Glass Isn’t Going Anywhere!

By: Berlin Packaging Specialist
Date: October 28, 2019

Glass Bottles

Remember when everyone predicted glass would be replaced by plastic bottles? A bold statement supported by the ease of processing plastics and newly created materials. However, it appears the market may not totally agree. In fact, if your product requires glass, you have surely noted rising prices and extended lead times. Strange when you consider the impending doom of the industry!

A more factual approach is that the industry has seen an increased demand for products requiring glass, increases in manufacturing facilities that utilize glass (especially in Asia), and the rising costs to update and maintain glass plants. No wonder prices and lead-times are going up.

How do you keep getting appealing glass packaging in an economic and timely way? There are ways to navigate the tightening of the glass market. Some things to consider:

  • Increase your inventory levels to support extended lead times and changing product cycles. This may not be great for your balance sheet, but it’s a realistic solution to the inefficiencies of glass manufacturing. I contend it makes more sense to have this inventory cushion than to face stock outs and potentially lose shelf space. But an even better situation is to have a supplier that is able to store stock for you and bill you only when you receive it.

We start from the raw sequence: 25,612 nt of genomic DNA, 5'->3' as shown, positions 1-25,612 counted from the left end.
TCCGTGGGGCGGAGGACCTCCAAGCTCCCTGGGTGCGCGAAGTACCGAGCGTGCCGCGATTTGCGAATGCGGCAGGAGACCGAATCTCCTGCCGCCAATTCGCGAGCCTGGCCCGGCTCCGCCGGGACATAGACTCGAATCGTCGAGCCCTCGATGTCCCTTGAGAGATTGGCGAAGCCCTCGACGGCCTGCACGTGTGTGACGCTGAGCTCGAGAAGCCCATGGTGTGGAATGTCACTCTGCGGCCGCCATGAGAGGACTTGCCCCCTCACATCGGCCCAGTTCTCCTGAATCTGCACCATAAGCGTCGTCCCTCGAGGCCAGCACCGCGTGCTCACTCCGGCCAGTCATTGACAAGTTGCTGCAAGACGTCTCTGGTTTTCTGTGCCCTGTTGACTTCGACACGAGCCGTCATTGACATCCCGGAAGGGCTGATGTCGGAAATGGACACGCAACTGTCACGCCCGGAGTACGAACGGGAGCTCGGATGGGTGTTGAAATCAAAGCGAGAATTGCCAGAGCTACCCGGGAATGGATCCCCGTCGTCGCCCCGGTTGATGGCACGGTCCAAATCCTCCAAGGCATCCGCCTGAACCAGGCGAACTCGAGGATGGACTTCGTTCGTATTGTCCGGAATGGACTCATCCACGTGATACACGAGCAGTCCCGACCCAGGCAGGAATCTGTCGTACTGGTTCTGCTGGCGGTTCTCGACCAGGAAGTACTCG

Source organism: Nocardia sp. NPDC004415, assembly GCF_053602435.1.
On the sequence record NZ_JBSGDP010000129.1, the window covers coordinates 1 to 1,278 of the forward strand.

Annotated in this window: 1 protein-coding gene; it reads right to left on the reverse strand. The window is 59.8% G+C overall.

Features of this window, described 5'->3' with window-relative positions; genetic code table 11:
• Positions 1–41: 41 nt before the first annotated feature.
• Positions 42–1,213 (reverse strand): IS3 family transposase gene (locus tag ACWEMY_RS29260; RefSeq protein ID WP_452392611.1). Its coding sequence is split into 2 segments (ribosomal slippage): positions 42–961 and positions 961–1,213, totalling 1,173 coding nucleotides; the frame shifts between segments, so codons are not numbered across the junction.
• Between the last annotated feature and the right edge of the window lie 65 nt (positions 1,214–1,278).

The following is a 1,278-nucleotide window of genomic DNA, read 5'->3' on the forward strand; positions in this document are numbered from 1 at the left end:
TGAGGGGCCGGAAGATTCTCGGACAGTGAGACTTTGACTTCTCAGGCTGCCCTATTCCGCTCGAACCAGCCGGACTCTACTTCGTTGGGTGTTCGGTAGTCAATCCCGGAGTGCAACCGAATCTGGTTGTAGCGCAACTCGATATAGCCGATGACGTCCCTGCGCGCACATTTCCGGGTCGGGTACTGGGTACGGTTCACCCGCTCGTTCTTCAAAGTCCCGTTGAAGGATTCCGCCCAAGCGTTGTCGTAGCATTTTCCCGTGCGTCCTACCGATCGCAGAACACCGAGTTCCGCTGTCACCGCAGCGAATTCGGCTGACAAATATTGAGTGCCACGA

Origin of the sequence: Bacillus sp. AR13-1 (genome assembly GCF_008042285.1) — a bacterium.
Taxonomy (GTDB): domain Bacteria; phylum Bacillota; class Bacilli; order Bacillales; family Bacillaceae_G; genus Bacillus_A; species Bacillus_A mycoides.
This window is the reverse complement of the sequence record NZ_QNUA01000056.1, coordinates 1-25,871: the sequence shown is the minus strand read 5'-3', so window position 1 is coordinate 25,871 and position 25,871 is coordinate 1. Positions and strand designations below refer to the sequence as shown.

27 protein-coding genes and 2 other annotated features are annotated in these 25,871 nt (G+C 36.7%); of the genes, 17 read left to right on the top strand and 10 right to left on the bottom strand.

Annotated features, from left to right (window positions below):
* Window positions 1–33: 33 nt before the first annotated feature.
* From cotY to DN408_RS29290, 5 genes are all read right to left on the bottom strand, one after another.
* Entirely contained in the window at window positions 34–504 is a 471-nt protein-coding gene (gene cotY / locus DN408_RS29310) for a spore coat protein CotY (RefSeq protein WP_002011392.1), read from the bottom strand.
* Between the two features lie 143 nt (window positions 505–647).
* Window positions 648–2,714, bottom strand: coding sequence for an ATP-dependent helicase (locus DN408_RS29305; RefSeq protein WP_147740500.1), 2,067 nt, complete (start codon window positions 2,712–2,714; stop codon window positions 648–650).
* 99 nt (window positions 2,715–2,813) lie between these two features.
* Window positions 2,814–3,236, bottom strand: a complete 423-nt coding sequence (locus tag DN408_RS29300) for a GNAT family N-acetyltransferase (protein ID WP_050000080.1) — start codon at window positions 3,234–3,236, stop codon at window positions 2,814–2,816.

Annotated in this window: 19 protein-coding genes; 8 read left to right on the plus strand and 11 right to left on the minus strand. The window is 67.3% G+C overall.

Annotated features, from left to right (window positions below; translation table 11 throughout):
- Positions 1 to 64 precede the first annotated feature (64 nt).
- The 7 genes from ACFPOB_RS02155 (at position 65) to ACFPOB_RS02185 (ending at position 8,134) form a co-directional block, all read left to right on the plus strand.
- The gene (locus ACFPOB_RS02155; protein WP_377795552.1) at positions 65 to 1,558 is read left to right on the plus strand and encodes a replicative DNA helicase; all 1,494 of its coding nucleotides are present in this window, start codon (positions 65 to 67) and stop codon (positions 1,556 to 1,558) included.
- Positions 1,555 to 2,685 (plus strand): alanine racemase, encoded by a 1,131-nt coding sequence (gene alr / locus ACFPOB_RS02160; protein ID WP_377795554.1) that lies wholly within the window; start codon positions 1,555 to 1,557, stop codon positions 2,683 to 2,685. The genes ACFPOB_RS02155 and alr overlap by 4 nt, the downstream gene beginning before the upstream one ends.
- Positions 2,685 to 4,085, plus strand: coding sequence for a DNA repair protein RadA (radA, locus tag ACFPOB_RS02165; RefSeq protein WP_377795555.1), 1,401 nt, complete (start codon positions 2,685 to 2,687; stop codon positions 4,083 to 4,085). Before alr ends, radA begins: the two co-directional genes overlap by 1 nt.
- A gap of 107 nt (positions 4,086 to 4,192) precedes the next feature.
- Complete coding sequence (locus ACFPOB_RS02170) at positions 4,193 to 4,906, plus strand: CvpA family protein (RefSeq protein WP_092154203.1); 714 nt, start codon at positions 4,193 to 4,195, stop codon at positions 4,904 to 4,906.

• Find alternate sources of glass supply. China first comes to mind, but there are many options all around the world with excellent quality and pricing. Handling some of the logistics and cultural differences may take some learning, but, again, there are partners able to handle this for you as well.
  • Explore alternate packaging. I will assume that plastic is not an option for your product. You still have the opportunity to engage alternate packaging. This is a great time to evaluate available capacity on existing glass containers. If you are open to a container change, be sure to find a partner with a design agency that is experienced in both structural and graphic design.

The glass market is here to stay, and the market tightness is here for the foreseeable future. What are you doing to succeed?